Napster doesn't address this at all; though some have found new music through it, I sure haven't. The few times I've tried to chat with people sending me something from an artist I already know I like, nothing's come of it. It's been great at finding junk I already knew about from hearing on the radio, though.
But: recommendation systems. Basically the idea is to accumulate preference vectors from a large number of contributors, and then provide a way to ask, "if I like A and B, and dislike C, what else might I like?"
There have been a handful of master's theses and dissertations written on the subject. There are academic projects like GroupLens, but, like GroupLens, they're all 3-4 years old and there's no source.
The best-known recommendation system was Firefly, which actually worked pretty well. My initial experience was telling it a few musical artists I liked, and seeing it start spitting back to me other artists I already knew I liked. "You enjoy Peter Gabriel and Tori Amos? Have you heard Kate Bush?" Firefly was swallowed by Microsoft and is now apparently part of Passport (which I don't use, so I don't know what it looks like now).
But what's needed to leverage cool-tracking into a free (speech and beer) culture is an open system that will integrate with existing communities on the internet.
I've gotten to recognize a number of Slashdot users' nicknames on sight, and it might be interesting to see what you-all are listening to. My latest example is an Apocalyptica CD I bought last week based on a reader's recommendation in a comment (it hasn't arrived yet, so I can't say if Barnes & Noble's 24kbps preview did it justice). I'd click through to user pages a lot more often if I knew you-all were sharing musical preferences.
Note that none of this is necessarily tied to music trading. It might be nice if my user page listing the fact that I like Sarge had the music itself, or a preview, a click away. But the important thing is the recommendation, not the trading, and to build a network uninfluenced by money, the distribution system has to be separable. If Barnes & Noble is the only supplier, and has any control over what recommendations I get, I won't be able to trust them.
So the software really should have a distributed database of people's recommendations, one that's not ownable by any one entity. Ideally, the users of Slashdot, Kuro5hin, and Ain't It Cool News should all be able to drop their cultural likes and dislikes into the same database (hierarchical namespace based on domain name?). Queries drawing on users with taste like yours should be able to come just from one community, or from the entire database, your choice.
And -- the important point, the key to it all -- the database needs to recognize who was on top of which cool when. If I drop in Jonatha Brooke in February, and then 10,000 other people discover her in June, I need credit for being on the rising curve of the trend.
I don't know if I need a little star by my name or anything (I'm far too modest for that, oh stop, no really) but my positive rating of that artist or album should count for more if I got in early. Time is crucial in measuring trends.
And following the directed graph in the other direction, if I tell the database that I like these six CDs, it needs to be able to tell me the top ten users who plugged in their recommendations for those same CDs first -- on the theory that, if they led the curve last year, their opinions for this year will be of interest to me (and 10,000 other people).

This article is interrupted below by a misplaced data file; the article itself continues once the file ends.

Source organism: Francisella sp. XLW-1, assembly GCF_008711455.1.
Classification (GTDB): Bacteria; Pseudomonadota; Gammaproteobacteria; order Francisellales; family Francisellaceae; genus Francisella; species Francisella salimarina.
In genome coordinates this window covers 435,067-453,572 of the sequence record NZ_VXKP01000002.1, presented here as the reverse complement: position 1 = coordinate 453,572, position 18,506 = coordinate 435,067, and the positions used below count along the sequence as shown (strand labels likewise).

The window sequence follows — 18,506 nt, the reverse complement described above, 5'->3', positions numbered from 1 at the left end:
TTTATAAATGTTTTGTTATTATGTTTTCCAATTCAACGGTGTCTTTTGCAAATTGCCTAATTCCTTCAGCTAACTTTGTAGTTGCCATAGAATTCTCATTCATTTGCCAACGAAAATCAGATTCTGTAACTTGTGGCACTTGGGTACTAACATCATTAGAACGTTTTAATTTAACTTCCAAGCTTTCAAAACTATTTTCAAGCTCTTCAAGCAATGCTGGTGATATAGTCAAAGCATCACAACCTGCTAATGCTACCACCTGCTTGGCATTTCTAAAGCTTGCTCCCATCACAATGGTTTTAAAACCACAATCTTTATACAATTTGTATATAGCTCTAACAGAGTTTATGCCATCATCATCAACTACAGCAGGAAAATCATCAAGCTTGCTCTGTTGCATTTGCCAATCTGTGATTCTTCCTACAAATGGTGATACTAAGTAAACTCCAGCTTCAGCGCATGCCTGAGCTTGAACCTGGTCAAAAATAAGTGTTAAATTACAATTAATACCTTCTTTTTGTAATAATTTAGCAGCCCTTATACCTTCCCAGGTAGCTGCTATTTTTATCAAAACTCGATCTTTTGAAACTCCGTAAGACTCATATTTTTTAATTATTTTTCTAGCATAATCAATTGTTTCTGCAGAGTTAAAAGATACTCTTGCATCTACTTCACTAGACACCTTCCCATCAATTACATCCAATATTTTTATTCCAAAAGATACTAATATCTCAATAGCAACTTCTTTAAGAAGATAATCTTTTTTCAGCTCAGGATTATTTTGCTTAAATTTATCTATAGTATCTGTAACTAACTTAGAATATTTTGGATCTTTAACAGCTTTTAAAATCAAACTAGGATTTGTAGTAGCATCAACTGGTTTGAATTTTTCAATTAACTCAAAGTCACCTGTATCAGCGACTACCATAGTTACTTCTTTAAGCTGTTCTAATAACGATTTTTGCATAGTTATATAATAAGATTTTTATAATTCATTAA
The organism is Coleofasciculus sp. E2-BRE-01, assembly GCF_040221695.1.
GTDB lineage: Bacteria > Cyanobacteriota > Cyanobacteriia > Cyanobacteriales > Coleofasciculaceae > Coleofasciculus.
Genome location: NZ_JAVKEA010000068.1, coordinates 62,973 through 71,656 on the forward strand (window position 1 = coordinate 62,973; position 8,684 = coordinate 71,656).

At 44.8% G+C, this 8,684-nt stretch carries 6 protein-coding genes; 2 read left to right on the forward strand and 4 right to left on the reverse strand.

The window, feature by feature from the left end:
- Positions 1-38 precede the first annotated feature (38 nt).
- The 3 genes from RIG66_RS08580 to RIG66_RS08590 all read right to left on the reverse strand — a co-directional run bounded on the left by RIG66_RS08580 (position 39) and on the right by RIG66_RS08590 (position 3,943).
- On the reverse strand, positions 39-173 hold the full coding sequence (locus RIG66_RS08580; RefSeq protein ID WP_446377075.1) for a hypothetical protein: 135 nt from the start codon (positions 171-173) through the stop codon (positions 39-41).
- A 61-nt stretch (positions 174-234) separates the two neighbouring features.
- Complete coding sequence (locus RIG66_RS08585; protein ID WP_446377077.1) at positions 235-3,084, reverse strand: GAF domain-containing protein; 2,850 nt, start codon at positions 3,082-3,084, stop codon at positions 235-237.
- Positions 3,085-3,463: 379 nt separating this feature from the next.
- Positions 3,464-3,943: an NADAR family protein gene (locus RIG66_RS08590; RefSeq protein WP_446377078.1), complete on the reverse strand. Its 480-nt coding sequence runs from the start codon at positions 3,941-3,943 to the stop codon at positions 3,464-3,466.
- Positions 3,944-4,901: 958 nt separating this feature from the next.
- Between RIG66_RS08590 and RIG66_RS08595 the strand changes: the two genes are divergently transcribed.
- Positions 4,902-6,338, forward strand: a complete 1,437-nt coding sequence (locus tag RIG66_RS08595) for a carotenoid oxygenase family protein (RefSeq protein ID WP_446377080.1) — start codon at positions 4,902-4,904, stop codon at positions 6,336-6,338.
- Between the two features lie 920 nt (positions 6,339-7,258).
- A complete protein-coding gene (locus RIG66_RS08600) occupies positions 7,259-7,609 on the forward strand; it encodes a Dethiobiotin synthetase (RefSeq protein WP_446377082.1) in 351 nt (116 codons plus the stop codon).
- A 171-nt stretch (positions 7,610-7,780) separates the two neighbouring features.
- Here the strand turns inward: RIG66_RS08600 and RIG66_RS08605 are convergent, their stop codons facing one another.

Corporate cool-chasers pay good money on research, every day, to find this stuff out. In a voluntary contributory system, everyone could have access to the same information, for free. It would undercut corporate cool the same way GPL'd software undercuts Microsoft: when it's free, nobody will pay for it.
Writing code that can be integrated into existing internet communities is key as well. Firefly failed because nobody went there. Everything from the database to the web interface was proprietary, and its information was only on one website. But allow Slashdot to tie into your system, and you instantly add hundreds of thousands of potential users.
But if you're a programmer looking for a way to influence musical genre for years to come -- or rather, to remove the influence of the glob of capital and allow a natural culture to flourish on its own -- this is a great way to start.
Music distribution and economics have historically been the two major influences on the evolution of its style. The internet has reached a point where that doesn't need to be true. Culture can be abstracted from economics, style from money. There are 10,000 singers and musicians working day jobs right now who don't care if they ever make a million dollars. They just want to be heard, and while the internet lets them reach a billion people, there's no way for word to spread. They might as well not exist. They might as well go back to selling 3 CDs at a time at gigs.
If that can't change, it's a damn shame. The alternative is another century of small-time musicians giving up in disgust while a wad of cash stuffs our ears with the Abercrombie and Fitch song.
The entrenched money is here for good. We'll have the RIAA and its prepackaged bands until copyright law changes drastically. We'll have (quasi-)payola in major radio markets until the radio itself goes away. We'll never get rid of the top-down cool because there's just too much money in it.
But we can have a market of our own, not based on money. We can leverage the best part of the internet, its communities, to produce a grassroots cool.